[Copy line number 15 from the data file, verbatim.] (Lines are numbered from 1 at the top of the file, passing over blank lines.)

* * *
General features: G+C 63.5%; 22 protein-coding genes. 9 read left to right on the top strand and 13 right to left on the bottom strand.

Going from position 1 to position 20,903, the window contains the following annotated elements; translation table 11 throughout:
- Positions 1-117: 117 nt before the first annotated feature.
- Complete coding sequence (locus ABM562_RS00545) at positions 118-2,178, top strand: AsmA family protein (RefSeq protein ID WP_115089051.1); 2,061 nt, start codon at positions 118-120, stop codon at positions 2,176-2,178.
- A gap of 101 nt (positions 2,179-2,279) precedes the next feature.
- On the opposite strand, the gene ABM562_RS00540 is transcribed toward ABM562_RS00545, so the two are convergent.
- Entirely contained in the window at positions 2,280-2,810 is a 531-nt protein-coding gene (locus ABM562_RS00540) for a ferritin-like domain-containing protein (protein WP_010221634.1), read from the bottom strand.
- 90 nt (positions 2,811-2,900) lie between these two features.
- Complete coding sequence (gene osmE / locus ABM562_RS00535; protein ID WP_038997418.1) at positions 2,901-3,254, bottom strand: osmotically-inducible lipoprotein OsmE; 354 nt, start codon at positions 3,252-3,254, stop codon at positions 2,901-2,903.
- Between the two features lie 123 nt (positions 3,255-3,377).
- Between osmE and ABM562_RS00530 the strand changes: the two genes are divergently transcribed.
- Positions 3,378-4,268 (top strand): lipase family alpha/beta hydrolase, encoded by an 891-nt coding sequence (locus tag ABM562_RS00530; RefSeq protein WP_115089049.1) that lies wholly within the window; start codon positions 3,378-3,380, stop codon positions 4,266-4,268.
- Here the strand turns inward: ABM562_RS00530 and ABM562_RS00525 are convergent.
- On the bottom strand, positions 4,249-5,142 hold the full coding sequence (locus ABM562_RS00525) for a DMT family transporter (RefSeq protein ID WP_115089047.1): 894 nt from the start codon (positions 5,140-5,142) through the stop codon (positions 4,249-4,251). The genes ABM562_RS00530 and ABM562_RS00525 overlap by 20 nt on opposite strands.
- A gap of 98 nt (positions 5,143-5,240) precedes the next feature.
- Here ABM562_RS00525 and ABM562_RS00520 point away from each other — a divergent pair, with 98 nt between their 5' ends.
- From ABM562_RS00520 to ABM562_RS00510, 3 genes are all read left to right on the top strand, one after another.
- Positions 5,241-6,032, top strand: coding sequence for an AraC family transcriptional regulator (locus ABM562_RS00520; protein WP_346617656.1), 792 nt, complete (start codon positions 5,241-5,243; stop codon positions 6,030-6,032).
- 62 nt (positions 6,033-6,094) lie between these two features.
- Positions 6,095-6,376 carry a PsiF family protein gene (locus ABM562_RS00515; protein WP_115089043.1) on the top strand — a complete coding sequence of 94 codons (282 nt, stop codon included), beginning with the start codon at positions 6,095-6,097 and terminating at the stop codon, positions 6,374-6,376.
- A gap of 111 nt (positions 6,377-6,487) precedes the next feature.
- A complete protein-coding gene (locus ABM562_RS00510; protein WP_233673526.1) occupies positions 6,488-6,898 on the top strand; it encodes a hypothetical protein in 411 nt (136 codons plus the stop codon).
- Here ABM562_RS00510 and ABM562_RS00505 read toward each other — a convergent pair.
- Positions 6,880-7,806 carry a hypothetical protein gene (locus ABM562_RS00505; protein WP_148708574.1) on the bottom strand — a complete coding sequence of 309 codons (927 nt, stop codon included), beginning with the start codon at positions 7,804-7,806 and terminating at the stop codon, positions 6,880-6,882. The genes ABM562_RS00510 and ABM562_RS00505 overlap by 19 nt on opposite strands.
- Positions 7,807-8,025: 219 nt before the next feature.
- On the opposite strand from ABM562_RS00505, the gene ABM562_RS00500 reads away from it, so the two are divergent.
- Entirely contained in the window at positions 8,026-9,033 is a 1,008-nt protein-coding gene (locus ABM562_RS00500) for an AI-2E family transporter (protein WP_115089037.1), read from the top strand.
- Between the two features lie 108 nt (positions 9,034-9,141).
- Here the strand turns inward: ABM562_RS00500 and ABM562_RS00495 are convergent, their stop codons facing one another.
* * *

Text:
- A gap of 98 nt (positions 5,143-5,240) precedes the next feature.